Violent Crime

Rally at UVA

Nov 20, 2014

About 700 people rallied at the University of Virginia responding to reports of sexual violence on campus. 

Students and faculty gathered on short notice for a protest organized by the Middle Eastern and Islamic Student Association.  A member of that group, Ahmad Intesar, proposed the gathering after seeing a story in Rolling Stone Magazine, recounting, among other things, the gang rape of a freshman at the prestigious Phi Kappa Psi fraternity.

While the disappearance of UVa student Hannah Graham is not the reason why Governor McAuliffe has created a Task Force on Combating Campus Sexual Violence, the ongoing search for her  puts a name and face on the issue of student safety. 

The task force chairman, Attorney General Mark Herring, says national statistics on the problem are appalling, and addressing it is long overdue.

Both the Governor and Herring spoke during the first meeting of the task force and emphasized that campus sexual violence must end.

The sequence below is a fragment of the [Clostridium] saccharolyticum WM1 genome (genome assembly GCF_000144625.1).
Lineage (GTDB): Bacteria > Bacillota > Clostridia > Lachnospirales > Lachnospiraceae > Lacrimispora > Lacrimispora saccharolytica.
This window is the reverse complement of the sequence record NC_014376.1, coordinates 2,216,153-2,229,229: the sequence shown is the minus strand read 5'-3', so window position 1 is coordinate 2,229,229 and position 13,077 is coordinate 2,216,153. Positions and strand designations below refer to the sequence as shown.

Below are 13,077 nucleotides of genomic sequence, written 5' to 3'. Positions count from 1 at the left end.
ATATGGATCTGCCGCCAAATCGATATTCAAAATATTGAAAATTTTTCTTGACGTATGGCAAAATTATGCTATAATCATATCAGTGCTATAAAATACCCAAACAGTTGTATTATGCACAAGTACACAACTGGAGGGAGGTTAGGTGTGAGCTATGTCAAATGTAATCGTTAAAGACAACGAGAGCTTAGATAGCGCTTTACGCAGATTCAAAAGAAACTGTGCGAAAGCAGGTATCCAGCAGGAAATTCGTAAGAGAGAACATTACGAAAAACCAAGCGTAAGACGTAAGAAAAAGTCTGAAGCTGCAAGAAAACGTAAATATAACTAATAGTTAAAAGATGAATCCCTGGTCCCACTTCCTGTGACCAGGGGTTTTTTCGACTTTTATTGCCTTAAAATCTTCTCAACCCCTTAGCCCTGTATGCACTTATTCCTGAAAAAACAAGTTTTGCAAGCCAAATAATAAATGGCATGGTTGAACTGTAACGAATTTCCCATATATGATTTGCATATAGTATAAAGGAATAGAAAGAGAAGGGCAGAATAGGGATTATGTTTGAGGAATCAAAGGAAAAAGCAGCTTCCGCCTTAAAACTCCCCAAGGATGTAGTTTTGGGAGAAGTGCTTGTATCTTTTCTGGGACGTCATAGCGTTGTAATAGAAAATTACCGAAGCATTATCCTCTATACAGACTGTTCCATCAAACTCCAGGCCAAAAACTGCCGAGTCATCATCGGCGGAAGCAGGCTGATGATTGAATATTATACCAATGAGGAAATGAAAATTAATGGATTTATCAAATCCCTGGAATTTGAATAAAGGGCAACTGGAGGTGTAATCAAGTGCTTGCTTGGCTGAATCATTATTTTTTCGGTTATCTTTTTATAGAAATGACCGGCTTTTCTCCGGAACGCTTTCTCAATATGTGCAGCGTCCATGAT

The disappearance of Hannah Graham reminds parents of the need to warn their kids about dangers in the world, but it’s not an easy job  -- especially as children grow into young adults.  Experts in the field of psychology say it might be a good idea to teach kids the “P” word. 

When members of the so-called Islamic state began beheading American and British journalists and aid workers, recording and posting the executions online, one mother pleaded publicly with them to spare her son.  That plea failed, perhaps because the killers are psychopaths or sociopaths.

Seven years ago, after the tragic shootings at Virginia Tech, an outpouring of sympathy came to Blacksburg from around the world.

Much of it, in the form of objects:  candles, cards, letters, stuffed animals and works of art.  Archivists at the university have carefully cataloged and preserved these sacred objects, some of which will be on display for the first time this week.

While not all bills to crack down on human trafficking in Virginia have survived the halfway point in the General Assembly, lawmakers believe they've made progress in battling what's now considered one of the fastest—if not the fastest—growing financial crime worldwide.

They have agreed that this is not a partisan issue.  Lawmakers were able to work across both chambers and party lines to develop new guidelines to assist victims and law enforcement officials. 

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